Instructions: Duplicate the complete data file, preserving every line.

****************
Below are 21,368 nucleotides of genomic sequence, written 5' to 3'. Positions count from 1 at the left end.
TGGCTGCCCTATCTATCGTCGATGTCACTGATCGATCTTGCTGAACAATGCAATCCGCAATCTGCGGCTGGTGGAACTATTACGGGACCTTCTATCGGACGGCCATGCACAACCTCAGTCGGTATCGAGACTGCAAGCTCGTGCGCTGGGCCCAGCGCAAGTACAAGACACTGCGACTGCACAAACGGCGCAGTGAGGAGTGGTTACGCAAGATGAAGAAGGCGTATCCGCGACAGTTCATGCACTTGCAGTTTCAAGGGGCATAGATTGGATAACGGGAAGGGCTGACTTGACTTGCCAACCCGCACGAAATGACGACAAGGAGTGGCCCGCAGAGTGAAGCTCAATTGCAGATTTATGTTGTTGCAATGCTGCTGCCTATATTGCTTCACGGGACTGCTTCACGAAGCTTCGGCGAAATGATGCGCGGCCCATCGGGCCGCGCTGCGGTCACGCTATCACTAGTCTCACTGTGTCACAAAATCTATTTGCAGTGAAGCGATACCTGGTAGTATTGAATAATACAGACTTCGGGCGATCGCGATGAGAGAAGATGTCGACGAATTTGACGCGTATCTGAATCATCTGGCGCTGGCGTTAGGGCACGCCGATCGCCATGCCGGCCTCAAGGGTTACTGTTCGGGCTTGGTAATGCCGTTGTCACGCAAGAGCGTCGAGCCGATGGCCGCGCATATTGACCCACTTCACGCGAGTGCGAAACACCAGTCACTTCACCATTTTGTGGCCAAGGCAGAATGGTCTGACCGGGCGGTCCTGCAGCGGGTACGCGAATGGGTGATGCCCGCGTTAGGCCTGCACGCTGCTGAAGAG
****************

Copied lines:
Below are 21,368 nucleotides of genomic sequence, written 5' to 3'. Positions count from 1 at the left end.
TGGCTGCCCTATCTATCGTCGATGTCACTGATCGATCTTGCTGAACAATGCAATCCGCAATCTGCGGCTGGTGGAACTATTACGGGACCTTCTATCGGACGGCCATGCACAACCTCAGTCGGTATCGAGACTGCAAGCTCGTGCGCTGGGCCCAGCGCAAGTACAAGACACTGCGACTGCACAAACGGCGCAGTGAGGAGTGGTTACGCAAGATGAAGAAGGCGTATCCGCGACAGTTCATGCACTTGCAGTTTCAAGGGGCATAGATTGGATAACGGGAAGGGCTGACTTGACTTGCCAACCCGCACGAAATGACGACAAGGAGTGGCCCGCAGAGTGAAGCTCAATTGCAGATTTATGTTGTTGCAATGCTGCTGCCTATATTGCTTCACGGGACTGCTTCACGAAGCTTCGGCGAAATGATGCGCGGCCCATCGGGCCGCGCTGCGGTCACGCTATCACTAGTCTCACTGTGTCACAAAATCTATTTGCAGTGAAGCGATACCTGGTAGTATTGAATAATACAGACTTCGGGCGATCGCGATGAGAGAAGATGTCGACGAATTTGACGCGTATCTGAATCATCTGGCGCTGGCGTTAGGGCACGCCGATCGCCATGCCGGCCTCAAGGGTTACTGTTCGGGCTTGGTAATGCCGTTGTCACGCAAGAGCGTCGAGCCGATGGCCGCGCATATTGACCCACTTCACGCGAGTGCGAAACACCAGTCACTTCACCATTTTGTGGCCAAGGCAGAATGGTCTGACCGGGCGGTCCTGCAGCGGGTACGCGAATGGGTGATGCCCGCGTTAGGCCTGCACGCTGCTGAAGAG